Family Court system on menu for Women in Law Breakfast 2018

NSW Woman Lawyer of the Year for 2017 Kylie Beckhouse will be the special guest speaker at the Hume Riverina Community Legal Service (HRCLS) Women in Law Breakfast on Thursday 17 May. This popular event brings together women from the legal profession on the NSW-Victorian border, as well as women with an interest in the law.

Ms Beckhouse’s distinguished career has spanned more than two decades. She is currently Director of Family Law at Legal Aid NSW, overseeing the largest family law practice in Australia. As an accredited specialist in family law and an independent children’s lawyer, Ms Beckhouse is passionate about the delivery of family law services to the most vulnerable in our society, particularly children and victims of domestic violence.

The Women In Law Breakfast topic this year is ‘The rise and fall of the Australian family court system’, with Ms Beckhouse speaking about how the pioneering system has evolved since its inception.

Kylie Beckhouse, NSWWoman Lawyer of the Year 2017

“When the Family Law Act was passed in 1975, it was heralded for its new approach to resolving family law disputes post-separation,” Ms Beckhouse said. “For decades after, our family law system was considered a showpiece of how a modern and innovative jurisdiction deals with some of its most vulnerable clients. Leap forward 40 years and the gloss has disappeared.”

Ms Beckhouse said the family law system was “under siege”, and  the current Australian Law Reform Commission inquiry could pave the way for change.

“The family law system is being criticised for being painstakingly slow, prohibitively expensive, and overlooking the rights of victims of violence and children,” Ms Beckhouse said.

HRCLS senior lawyer Karen Keegan said hosting Ms Beckhouse as part of Law Week 2018  was important for the service to fulfil its aim of keeping people informed about the legal system.

“We pride ourselves on educating the community about key aspects of the law, and Law Week is an opporutnity for us to bring quality speakers to talk on topics relevant to our area,” Ms Keegan said. “Law Week is another chance for us to link our community with the law. We value the partnerships we’ve created within our community and this event helps increase the strength of our relationships.”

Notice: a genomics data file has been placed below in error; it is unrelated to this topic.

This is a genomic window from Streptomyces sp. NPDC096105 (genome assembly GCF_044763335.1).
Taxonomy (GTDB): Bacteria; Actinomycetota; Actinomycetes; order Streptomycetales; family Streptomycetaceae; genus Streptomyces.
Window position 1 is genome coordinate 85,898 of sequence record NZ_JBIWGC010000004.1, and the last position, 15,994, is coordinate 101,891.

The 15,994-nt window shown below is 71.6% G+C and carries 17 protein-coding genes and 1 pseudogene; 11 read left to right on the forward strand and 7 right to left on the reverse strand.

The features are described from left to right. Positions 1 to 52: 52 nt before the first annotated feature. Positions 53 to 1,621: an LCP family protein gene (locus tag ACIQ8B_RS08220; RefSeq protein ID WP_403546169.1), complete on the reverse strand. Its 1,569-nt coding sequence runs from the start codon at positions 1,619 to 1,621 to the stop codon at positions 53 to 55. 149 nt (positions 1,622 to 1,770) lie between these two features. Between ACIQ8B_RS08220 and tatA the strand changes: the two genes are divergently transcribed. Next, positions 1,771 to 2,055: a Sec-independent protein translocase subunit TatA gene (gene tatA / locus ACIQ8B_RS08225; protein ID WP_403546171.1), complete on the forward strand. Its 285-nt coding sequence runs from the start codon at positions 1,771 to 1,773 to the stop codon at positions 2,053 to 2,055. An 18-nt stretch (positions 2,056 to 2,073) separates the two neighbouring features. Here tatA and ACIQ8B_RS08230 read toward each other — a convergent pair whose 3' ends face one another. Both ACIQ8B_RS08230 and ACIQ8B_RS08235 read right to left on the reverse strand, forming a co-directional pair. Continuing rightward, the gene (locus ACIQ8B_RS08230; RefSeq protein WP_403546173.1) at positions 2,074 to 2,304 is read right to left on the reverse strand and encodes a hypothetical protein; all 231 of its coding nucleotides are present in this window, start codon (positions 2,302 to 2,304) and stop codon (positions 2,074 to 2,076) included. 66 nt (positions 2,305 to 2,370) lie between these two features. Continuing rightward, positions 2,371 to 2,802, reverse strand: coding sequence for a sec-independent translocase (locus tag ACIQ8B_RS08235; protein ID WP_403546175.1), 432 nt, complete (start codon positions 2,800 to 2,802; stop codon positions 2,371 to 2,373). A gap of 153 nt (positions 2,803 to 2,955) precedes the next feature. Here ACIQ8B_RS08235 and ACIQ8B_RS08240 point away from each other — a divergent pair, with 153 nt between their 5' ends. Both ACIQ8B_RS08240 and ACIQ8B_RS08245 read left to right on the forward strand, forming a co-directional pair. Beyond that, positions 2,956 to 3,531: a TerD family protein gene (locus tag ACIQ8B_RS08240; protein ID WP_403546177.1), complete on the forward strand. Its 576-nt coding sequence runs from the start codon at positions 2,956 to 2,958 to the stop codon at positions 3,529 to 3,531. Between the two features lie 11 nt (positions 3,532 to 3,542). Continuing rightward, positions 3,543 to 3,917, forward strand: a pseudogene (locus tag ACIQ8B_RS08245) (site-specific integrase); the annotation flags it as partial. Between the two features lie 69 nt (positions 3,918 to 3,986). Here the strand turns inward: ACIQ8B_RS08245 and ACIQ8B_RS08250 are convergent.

The Women in Law Breakfast will be held at the Hovell Tree Inn, Albury. Bookings are limited and tickets are $25 each. Please register at Eventbrite.

Free community info session – FV and why early intervention helps

Looking for information about family violence for yourself or someone else? The Ovens Murray Integrated Family Violence Committee will be running a series of free community information sessions in Wangaratta in 2018. The sessions are free, informal and community oriented.

The first session will feature Hume Riverina Community Legal Service family lawyer Jodie Wells. It will be held at Gateway Wangaratta on Wednesday 28 March 2018, from 8am-9am.

Since March 2017, Ms Wells has attended the Centre Against Violence under a health-justice partnership arrangement in Wangaratta and Wodonga to give free legal assistance to women impacted by family violence.

“These clients are particularly vulnerable and are not entitled to legal aid, and they do not have the financial means to get legal assistance from private lawyers,” Ms Wells said.

The legal assistance provided to women in need covers a range of legal issues, including family violence, family law (child contact, property and divorce), debt problems, tenancy issues, applications to Victims of Crime Assistance Tribunal (VOCAT) and fines and infringements. As part of the evaluation process for the health justice partnership, statistics are recorded. Ms Wells said the top five categories overall have been

  1. Family Law Property in Marriage/De Facto
  2. Family Law Child Contact
  3. Victims of Crime Assistance Tribunal applications
  4. Tenancy issues
  5. Fines/Infringements